You’ve seen the craze for learning code. But what exactly is coding? Coding is what makes it possible for us to create computer software, apps and websites. Your browser, your OS, the apps on your phone, Facebook, and this website – they’re all made with code.
Here’s a simple example of code, written in the Python language:
print 'Hello, world!'
Many coding tutorials use that command as their very first example, because it’s one of the simplest examples of code you can have – it ‘prints’ (displays) the text ‘Hello, world!’ onto the screen.
It's important to expose children to skills, whether it be mathematics or code or whatever. This is a language that is powering everything that is happening in the world of technology at the moment. And you never know, kids might find they actually have a real talent for it. At the moment, they're not even being exposed to it. That is a huge problem.
Learning coding empowers you to do many things you wouldn’t otherwise be able to do. These things include hand-crafting your own websites, becoming a career coder or even starting a technology business. Most importantly, you’ll be able to understand the technology shaping your world.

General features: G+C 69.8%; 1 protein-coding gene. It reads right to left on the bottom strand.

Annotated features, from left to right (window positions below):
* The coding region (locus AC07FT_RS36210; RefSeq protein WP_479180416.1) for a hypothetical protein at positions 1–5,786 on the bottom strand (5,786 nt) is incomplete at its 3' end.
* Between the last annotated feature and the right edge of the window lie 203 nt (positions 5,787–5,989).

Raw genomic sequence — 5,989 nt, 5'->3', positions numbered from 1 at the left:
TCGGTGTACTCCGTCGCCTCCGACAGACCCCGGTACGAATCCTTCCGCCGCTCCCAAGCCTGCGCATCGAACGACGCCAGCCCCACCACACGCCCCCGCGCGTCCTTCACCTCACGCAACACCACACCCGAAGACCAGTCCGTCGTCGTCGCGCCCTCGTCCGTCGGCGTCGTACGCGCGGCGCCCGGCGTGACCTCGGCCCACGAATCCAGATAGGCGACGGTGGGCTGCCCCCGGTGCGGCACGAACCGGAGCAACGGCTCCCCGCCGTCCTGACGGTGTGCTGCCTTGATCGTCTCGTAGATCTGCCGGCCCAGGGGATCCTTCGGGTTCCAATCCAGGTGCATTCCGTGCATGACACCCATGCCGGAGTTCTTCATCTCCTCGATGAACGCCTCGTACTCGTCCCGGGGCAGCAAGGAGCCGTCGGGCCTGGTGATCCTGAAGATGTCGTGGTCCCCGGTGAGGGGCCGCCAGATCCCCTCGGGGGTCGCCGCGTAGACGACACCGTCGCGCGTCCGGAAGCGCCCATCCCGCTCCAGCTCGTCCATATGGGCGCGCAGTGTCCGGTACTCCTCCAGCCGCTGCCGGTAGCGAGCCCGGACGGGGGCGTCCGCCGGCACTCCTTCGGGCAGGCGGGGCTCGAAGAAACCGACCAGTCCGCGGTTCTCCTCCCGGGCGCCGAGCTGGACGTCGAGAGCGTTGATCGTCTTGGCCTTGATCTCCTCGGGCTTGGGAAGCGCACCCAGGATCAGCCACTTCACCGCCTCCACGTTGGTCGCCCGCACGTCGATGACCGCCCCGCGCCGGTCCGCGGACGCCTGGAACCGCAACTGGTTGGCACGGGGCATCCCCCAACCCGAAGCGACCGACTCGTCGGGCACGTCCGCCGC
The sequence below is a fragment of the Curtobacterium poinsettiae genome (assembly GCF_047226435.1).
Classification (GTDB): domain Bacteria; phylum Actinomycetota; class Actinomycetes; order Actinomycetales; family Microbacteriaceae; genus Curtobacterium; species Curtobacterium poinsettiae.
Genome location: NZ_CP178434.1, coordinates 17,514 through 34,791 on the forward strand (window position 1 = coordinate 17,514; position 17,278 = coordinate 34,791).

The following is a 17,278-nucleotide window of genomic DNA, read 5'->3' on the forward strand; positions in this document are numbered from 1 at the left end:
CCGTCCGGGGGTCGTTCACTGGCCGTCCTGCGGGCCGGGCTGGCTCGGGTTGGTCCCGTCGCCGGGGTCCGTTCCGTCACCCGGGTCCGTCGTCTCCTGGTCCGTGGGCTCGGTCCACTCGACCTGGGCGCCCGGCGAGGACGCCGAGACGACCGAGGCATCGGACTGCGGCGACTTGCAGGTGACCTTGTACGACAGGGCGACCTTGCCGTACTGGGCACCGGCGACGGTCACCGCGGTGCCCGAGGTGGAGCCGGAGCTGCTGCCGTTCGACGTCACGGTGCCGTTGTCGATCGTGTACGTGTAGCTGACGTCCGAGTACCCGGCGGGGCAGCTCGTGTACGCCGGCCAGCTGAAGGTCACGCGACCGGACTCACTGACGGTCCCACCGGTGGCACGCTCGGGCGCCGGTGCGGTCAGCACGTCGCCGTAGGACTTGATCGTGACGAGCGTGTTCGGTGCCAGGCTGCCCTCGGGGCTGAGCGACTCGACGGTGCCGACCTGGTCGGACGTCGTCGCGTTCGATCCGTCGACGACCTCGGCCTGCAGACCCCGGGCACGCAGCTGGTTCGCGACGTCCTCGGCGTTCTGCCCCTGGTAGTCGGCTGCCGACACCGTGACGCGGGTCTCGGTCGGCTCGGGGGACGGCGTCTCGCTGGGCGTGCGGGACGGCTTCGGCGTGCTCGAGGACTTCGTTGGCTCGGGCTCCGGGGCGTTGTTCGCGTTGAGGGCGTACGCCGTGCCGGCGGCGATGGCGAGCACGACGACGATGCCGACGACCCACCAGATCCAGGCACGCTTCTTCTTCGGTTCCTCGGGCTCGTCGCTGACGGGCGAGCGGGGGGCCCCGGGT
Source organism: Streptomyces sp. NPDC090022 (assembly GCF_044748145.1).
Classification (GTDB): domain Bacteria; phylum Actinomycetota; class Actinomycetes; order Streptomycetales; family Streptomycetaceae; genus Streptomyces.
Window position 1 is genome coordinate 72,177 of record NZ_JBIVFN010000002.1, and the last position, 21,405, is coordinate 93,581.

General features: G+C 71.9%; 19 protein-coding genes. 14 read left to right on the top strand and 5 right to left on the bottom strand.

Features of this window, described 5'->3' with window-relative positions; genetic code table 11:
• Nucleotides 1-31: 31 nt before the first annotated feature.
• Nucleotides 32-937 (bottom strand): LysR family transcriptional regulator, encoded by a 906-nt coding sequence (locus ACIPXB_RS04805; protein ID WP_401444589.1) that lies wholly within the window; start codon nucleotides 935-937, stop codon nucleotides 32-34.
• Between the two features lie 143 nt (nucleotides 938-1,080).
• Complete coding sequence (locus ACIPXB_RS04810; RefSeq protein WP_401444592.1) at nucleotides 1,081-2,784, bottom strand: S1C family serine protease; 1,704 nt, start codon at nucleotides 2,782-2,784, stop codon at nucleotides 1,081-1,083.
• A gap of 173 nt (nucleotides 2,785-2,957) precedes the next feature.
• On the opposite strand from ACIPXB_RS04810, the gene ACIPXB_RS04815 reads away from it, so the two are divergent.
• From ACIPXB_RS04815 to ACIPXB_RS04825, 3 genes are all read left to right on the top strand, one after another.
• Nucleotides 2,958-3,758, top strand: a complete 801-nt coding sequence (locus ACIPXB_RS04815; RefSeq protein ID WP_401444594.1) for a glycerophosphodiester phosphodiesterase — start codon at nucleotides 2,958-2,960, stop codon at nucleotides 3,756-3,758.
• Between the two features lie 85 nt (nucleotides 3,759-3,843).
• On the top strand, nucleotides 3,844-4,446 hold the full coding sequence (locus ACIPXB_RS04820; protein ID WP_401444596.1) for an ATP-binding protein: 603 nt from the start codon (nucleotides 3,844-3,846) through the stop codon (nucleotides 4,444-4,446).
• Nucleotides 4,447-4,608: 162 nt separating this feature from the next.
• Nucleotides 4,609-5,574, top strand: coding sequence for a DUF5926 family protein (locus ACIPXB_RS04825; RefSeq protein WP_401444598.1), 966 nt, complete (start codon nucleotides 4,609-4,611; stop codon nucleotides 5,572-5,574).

You’ve undoubtedly heard or read somewhere that everyone needs to learn coding, right? Well, people say that for a reason! Whether you’re looking for a career in the industry, starting a new hobby or just wanting to understand technology, you can benefit from learning coding.
For example, Word processes the text and commands that you’ve inputted to produce a nicely formatted document. Angry Birds processes the swipes you’ve inputted on your phone to produce a fast moving series of frames on your screen. Google takes the search terms you’ve inputted to produce a list of web pages that meet your criteria.
As you can see, coding is one of the primary tasks involved in creating software.
The short answer is that writing code tells the computer what to do, but it’s not quite that simple.
A computer can only understand two distinct types of data: on and off. In fact, a computer is really just a collection of on/off switches (known technically as transistors). Anything that a computer can do is nothing more than a unique combination of some transistors turned on and some transistors turned off.
Binary code is the representation of these combinations as 1s and 0s, where each digit represents one transistor. Binary code is grouped into bytes, groups of 8 digits representing 8 transistors. For example, 11101001. Modern computers contain millions or even billions of transistors, which means an unimaginably large number of combinations.
But one problem arises here. To be able to write a computer program by typing out billions of 1s and 0s would require superhuman brainpower, and even then it would probably take you a lifetime or two to write.
This is where programming languages come in…